Alice answered appeared arms believe betrayed blood bosom calash captain Carabine Cecil changeling child Chingachgook Clarenceville companion concealed Cora countenance cried danger dark dear deep Delawares door Duncan ears Emilie enemies exclaimed expression eyes face father favour fear feelings Flavel Flint followed fortune Frank Carroll Gertrude Gertrude's glance hand Hawk-eye head heard heart heaven Heyward honour Huron Indian instant interrupted lady Layton Lechmere light light-infantry Lionel listened look Magua Major Lincoln manner ment Meriton mind Mingo Miss Clarence Mohican Montcalm mother Munro nature never night officer party passed paused Pedrillo Polwarth poor replied returned rifle savage scene scout seemed seen Seton silent smile soldier soon sounds speak spirit Stephen Morley stood stranger tell thing thou thought tomahawk tones Trenton turned Uncas uttered voice warrior wish woman woods words young youth
Page 7 - Tis she! God has restored me my children! Throw open the sally-port; to the field, GOths, to the field! pull not a trigger, lest ye kill my lambs! Drive off these dogs of France with your steel!" Cooper's word-sense was singularly dull. When a person has a poor ear for music he will flat and sharp right along without knowing it. He keeps near the tune, but it is not the tune. When a person has a poor ear for words, the result is a literary flatting and sharping; you perceive what he is intending...
Page 124 - But woe unto you, Pharisees ! for ye tithe mint and rue and all manner of herbs, and pass over judgment and the love of God : these ought ye to have done, and not to leave the other undone. 43 Woe unto you, Pharisees ! for ye love the uppermost seats in the synagogues, and greetings in the markets. 44 Woe unto you, scribes and Pharisees, hypocrites ! for ye are as graves which appear not, and the men that walk over them are not aware of them.
Page 273 - Let us feel the strength of the gale first," returned the man who was called Mr. Gray, moving from the side of Griffith to the weather gangway of the vessel, where he stood in silence looking ahead of the ship with an air of singular coolness and abstraction. All the lanterns had been extinguished on the deck of the frigate when her anchor was secured, and...
Page 273 - Place the best quarter-master of your ship in those chains, and let an officer stand by him, and see that he gives us the right water." "I will take that office on myself," said the captain; "pass a light into the weather mainchains.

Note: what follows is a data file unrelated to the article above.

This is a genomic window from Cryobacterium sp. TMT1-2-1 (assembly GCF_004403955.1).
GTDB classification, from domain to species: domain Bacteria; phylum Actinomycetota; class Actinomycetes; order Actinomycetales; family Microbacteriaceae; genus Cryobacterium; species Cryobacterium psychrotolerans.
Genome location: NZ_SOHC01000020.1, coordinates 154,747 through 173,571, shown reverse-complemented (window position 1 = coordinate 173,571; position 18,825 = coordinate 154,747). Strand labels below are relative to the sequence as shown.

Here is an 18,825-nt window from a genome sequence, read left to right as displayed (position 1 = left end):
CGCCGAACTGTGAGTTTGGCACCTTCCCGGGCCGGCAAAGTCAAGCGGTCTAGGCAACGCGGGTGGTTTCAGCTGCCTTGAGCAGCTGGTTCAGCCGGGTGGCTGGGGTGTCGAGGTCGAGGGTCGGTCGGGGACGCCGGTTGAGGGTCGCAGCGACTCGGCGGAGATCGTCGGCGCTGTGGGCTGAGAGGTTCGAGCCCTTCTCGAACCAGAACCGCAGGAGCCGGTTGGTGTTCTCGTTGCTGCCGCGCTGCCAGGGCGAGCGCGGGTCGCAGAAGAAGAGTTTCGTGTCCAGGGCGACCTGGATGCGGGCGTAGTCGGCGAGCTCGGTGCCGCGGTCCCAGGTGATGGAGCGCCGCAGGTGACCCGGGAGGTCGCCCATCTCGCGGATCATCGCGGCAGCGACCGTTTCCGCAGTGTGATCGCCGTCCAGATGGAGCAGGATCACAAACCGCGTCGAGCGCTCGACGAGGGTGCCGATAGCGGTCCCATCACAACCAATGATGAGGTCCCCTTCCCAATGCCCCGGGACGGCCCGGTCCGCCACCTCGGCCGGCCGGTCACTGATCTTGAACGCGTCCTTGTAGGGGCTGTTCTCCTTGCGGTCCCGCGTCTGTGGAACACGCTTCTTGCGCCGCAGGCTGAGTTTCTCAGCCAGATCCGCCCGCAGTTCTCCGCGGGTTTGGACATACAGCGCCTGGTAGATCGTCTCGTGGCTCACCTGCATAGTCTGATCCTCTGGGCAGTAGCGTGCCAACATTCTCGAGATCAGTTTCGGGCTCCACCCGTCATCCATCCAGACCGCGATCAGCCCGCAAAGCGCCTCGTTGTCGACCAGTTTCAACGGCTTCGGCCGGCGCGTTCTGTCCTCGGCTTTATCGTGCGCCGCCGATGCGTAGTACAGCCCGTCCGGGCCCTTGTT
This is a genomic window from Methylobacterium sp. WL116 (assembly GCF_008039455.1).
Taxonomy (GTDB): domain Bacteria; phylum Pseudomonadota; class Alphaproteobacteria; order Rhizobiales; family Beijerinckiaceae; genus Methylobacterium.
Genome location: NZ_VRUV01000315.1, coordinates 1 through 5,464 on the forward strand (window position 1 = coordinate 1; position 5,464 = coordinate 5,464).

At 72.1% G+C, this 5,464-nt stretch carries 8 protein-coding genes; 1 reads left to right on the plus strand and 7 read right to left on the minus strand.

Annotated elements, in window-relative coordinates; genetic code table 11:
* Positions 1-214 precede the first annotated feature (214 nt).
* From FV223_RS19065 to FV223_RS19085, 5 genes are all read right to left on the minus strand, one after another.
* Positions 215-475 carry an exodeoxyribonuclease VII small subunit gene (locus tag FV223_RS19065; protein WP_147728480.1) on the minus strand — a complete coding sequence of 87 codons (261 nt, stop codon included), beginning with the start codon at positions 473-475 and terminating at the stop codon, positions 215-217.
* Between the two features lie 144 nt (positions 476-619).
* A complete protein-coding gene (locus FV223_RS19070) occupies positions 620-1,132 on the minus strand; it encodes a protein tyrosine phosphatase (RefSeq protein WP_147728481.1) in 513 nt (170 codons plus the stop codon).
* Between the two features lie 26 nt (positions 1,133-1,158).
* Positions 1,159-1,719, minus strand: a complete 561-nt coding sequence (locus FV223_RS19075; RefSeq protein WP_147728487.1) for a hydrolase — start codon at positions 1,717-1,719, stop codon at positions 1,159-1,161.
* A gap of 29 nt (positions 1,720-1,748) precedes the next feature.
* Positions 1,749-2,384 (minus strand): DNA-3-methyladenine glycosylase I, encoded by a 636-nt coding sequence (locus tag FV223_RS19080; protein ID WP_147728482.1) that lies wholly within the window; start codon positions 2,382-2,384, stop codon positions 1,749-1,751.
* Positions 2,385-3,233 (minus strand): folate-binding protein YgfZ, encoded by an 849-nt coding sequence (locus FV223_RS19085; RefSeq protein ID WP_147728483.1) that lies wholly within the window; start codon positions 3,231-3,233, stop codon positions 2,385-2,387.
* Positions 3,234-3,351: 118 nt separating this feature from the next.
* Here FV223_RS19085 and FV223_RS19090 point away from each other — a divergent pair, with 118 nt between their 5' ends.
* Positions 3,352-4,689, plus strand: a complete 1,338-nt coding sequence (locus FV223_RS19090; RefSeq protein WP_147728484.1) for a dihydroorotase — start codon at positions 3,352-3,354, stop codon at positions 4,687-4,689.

Page 265 - Give me a plenty of sea-room, and good canvas, where there is no occasion for pilots at all, sir. For my part, I was born on board a chebacco-man, and never could see the use of more land than now and then a small island to raise a few vegetables, and to dry your fish ; I'm sure the sight of it always makes me feel uncomfortable, unless we have the wind dead off shore.
Page 7 - Point de quartier aux coquins!" cried an eager pursuer, who seemed to direct the operations of the enemy. "Stand firm and be ready, my gallant 60ths!" suddenly exclaimed a voice above them: "wait to see the enemy; fire low, and sweep the glacis.
Page 273 - ... with such terrifying velocity. The heavy yards swung round as if they had been vanes to indicate the currents of the air ; and in a few moments the frigate again moved with stately progress through the water, leaving the rocks and shoals behind her on one side of the bay, but advancing towards those that offered equal danger on the other.
Page 3 - ... tis green as grass; hereabouts, it pitches into deep hollows, that rumble and quake the 'arth; and thereaway, it ripples and sings like a brook, fashioning whirlpools and gullies in the old stone, as if 'twas no harder than trodden clay. The whole design of the river seems disconcerted.